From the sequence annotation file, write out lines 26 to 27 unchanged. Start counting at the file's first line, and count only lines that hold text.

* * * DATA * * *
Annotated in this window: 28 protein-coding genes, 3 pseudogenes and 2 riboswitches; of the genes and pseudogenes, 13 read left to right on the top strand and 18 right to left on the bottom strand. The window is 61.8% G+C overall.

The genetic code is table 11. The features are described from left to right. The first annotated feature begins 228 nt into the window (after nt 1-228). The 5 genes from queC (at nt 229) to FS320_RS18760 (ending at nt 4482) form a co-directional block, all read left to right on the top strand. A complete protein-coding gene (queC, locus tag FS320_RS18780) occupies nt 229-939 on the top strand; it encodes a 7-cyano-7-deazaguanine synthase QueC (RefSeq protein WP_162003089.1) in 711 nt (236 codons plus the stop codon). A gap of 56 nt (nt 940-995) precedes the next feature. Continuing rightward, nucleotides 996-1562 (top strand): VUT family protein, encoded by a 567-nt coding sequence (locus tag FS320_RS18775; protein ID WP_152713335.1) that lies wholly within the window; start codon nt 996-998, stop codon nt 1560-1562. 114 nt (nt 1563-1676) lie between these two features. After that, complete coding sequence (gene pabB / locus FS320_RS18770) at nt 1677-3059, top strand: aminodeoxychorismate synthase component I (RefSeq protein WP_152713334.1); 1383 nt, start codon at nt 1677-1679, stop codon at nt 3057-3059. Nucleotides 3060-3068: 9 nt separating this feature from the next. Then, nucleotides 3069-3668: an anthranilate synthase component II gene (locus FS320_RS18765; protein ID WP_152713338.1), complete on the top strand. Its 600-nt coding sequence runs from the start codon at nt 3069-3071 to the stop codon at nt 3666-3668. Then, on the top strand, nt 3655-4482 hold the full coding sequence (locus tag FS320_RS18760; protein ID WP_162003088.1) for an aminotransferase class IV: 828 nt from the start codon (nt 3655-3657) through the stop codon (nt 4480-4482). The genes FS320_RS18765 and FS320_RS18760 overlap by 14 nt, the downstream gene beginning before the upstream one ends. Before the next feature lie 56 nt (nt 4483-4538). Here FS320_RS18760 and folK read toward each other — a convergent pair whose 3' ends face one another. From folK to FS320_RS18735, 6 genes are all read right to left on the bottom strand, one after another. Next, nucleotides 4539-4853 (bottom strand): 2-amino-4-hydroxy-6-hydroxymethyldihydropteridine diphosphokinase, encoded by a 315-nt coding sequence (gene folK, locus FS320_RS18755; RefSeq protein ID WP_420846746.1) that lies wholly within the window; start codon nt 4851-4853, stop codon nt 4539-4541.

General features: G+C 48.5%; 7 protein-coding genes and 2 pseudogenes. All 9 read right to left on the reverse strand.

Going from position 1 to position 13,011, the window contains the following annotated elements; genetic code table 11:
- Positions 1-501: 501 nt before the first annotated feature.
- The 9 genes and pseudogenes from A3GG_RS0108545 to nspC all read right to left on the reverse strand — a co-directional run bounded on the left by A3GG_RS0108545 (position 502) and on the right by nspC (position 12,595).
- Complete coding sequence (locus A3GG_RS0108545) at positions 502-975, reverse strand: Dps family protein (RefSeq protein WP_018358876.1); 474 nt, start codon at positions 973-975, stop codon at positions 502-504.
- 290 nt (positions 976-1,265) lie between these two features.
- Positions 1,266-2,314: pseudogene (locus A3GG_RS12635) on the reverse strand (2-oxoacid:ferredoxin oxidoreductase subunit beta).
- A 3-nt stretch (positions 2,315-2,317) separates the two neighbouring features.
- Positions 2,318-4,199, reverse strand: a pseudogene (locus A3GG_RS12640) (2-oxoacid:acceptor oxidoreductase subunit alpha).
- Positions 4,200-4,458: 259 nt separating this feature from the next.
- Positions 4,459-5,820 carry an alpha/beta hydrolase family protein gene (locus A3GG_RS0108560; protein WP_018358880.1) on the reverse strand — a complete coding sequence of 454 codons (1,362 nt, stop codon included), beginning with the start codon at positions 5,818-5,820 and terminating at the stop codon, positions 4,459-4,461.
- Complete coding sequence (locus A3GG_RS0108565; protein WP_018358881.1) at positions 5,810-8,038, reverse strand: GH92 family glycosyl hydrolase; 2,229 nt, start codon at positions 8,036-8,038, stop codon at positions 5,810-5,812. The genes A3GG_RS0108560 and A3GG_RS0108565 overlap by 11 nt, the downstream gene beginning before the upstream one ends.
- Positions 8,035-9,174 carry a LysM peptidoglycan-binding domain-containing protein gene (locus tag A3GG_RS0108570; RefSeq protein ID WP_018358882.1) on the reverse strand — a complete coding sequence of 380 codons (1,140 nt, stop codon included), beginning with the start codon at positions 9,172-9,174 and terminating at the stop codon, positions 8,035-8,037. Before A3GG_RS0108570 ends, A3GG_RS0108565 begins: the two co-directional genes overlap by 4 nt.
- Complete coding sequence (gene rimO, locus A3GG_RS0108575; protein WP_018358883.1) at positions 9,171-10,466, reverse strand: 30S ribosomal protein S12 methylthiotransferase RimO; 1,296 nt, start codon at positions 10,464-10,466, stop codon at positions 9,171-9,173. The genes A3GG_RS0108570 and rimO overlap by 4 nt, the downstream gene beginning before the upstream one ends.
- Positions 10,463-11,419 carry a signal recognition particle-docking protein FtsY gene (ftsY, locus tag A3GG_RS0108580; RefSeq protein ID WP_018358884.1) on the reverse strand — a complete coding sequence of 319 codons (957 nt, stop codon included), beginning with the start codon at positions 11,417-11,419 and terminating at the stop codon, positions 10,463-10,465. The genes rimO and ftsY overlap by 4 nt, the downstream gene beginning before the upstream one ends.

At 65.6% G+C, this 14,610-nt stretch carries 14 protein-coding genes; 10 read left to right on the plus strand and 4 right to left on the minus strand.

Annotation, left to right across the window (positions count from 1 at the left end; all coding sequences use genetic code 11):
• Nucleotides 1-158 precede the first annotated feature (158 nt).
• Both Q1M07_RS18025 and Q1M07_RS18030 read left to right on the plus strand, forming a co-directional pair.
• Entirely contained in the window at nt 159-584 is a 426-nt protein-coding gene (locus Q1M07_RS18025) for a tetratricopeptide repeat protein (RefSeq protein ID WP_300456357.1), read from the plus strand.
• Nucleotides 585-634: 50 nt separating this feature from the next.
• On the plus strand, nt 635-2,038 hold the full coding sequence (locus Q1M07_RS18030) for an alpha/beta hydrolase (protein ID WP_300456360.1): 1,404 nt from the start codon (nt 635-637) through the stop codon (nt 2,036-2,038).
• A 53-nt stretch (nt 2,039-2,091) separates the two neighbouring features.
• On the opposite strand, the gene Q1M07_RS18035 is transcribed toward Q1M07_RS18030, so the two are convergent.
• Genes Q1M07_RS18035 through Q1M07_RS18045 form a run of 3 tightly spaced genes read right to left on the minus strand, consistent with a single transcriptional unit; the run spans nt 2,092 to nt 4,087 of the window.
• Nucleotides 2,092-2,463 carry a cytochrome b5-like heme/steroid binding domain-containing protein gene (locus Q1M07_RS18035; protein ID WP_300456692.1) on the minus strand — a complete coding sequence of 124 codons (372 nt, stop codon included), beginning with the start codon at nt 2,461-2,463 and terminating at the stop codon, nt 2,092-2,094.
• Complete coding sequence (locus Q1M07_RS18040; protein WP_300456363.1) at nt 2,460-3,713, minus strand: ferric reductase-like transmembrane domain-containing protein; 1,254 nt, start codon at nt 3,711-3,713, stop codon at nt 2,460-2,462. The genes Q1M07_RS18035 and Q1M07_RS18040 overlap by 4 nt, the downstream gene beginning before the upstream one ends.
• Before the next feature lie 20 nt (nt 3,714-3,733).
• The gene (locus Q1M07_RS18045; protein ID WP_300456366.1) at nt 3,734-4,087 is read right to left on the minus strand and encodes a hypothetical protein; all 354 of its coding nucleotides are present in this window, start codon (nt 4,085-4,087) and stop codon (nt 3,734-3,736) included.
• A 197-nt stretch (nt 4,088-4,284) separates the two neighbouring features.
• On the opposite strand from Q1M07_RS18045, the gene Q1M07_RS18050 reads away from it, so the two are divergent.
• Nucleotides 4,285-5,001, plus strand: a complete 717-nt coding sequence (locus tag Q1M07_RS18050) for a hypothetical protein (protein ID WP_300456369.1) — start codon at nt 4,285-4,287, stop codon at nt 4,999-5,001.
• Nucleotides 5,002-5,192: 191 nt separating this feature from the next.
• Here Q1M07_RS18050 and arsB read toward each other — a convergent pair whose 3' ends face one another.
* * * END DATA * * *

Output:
• On the opposite strand, the gene Q1M07_RS18035 is transcribed toward Q1M07_RS18030, so the two are convergent.
• Genes Q1M07_RS18035 through Q1M07_RS18045 form a run of 3 tightly spaced genes read right to left on the minus strand, consistent with a single transcriptional unit; the run spans nt 2,092 to nt 4,087 of the window.